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with the party leaders over the coming days. that is a period of eight days in which the first ministers can be nominated. if that does not happen, then there is another period of six months in which the parties can talk to try to resolve the issues. beyond that period of six months, this could be another election. ukraine's president zelensky says more than 300 people have now been evacuated from azovstal. that's the steel plant near mariupol which has been under siege by the russian military. earlier a senior minister said all women, children and the elderly had been removed. it's not clear how many others including ukrainian troops remain inside the compound. the operation to rescue civilians trapped there began a week ago. it's been co—ordinated
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by the united nations and red cross, who are yet to confirm the news. elsewhere, ukrainian forces do appear to be seizing the initiative around the northern city of kharkhiv. they say they've managed to drive the russians out of five villages, which could make it much harder for president putin's forces to use their artillery on the city. this report from joe inwood in lviv. it was a simple house, but built with his own hands. ivan lysun fought for the soviets during the second world war. a few days ago, his home, along with all his possessions, were destroyed by russian shelling. transaltion: if i had the strength, i would be the first to defend. - i would stand and help our troops. you know, it hurts a lot. what did we fight for? what did we set free? but it seems ivan could be one of the last victims of russian shelling in kharkiv. explosion ukrainian forces say they've recaptured a number of villages on the outskirts of the country's second city. analysts believe the russians could soon be pushed out of artillery range.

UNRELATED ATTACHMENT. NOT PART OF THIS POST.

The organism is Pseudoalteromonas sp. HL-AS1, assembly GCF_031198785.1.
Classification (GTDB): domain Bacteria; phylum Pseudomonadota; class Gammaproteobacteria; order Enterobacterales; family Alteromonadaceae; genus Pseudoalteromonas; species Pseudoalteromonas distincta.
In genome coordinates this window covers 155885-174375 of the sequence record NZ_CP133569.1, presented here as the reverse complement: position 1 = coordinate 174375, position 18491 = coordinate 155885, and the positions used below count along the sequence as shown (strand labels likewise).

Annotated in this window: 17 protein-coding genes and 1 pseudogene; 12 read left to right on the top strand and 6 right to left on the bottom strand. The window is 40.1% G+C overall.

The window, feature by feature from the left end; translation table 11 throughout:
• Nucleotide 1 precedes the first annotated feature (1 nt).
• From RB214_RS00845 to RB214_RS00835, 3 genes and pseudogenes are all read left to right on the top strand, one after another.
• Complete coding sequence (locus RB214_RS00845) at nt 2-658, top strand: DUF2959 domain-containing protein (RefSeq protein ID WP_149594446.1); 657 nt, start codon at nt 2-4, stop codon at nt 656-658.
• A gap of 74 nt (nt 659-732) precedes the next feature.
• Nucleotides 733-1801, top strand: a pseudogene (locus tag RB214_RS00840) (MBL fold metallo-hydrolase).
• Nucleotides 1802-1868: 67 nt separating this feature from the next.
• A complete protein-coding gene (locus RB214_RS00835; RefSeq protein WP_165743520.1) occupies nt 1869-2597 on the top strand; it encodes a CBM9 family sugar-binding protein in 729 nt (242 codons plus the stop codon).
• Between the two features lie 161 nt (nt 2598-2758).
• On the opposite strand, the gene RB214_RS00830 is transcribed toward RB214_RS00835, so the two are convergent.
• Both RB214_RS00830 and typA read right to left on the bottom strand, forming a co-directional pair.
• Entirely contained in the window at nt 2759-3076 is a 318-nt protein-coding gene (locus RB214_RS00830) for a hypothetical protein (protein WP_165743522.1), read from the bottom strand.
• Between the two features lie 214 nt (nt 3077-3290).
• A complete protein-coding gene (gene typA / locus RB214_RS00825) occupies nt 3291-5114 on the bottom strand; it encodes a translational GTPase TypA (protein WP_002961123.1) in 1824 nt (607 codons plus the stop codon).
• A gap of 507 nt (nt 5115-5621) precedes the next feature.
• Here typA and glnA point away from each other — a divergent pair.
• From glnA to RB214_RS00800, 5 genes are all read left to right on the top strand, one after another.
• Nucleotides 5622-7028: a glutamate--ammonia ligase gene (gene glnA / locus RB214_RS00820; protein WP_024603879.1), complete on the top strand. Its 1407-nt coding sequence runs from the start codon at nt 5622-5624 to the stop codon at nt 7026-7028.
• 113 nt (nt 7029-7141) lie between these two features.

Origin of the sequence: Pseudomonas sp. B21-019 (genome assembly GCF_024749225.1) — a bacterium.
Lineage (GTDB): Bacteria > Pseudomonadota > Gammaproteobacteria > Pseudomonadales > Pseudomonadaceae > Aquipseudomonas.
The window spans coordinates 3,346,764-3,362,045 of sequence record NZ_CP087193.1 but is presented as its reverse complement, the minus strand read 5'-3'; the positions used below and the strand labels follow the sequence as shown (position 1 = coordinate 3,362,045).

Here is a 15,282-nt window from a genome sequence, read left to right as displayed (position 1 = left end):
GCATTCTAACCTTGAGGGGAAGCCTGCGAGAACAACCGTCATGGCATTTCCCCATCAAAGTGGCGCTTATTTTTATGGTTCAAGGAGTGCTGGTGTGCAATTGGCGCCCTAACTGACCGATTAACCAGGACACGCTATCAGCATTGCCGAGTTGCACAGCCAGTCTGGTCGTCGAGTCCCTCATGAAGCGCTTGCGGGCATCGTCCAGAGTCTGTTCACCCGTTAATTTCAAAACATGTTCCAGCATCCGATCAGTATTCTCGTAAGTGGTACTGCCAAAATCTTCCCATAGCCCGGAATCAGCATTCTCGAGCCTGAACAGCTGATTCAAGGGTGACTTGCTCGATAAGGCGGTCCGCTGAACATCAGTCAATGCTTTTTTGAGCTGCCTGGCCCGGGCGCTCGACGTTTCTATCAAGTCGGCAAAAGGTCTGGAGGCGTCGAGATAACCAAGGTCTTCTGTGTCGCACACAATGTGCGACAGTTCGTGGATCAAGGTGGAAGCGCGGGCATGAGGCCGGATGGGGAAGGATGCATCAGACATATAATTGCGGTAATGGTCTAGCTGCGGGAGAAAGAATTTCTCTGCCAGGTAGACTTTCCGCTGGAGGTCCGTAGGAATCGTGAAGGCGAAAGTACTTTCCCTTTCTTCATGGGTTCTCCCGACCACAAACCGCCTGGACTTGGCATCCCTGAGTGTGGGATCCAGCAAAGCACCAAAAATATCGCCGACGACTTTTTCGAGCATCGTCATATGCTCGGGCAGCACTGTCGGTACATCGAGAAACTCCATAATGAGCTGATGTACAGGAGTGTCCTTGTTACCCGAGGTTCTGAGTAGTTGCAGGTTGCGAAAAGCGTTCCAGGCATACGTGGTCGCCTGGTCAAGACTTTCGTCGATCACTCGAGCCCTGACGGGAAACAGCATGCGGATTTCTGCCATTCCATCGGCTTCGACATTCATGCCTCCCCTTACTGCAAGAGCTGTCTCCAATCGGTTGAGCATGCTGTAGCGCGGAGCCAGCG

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that would be welcome news to the defenders of barvinkove, a strategic town on the edge of the donbas. they're well dug in here, but know the russians are coming. "they want to go to dnipro and zaporizhzhia", maxym says. "they want to capture our territory, to encircle us, surround us. but this will not happen. we will not allow it." in the port city of mariupol, the un and red cross say they will continue their attempts to free civilians from the besieged azovstal steelworks. yesterday, they escorted a further 50 civilians to safety. president zelensky says he hopes they will not be the last people to walk out alive. translation: we are also working on diplomatic options _ to rescue our soldiers who still remain at azovstal. powerful intermediaries are involved, powerful states. this war is also one of information. ukrainian activists in berlin released this video, parodying the images from the start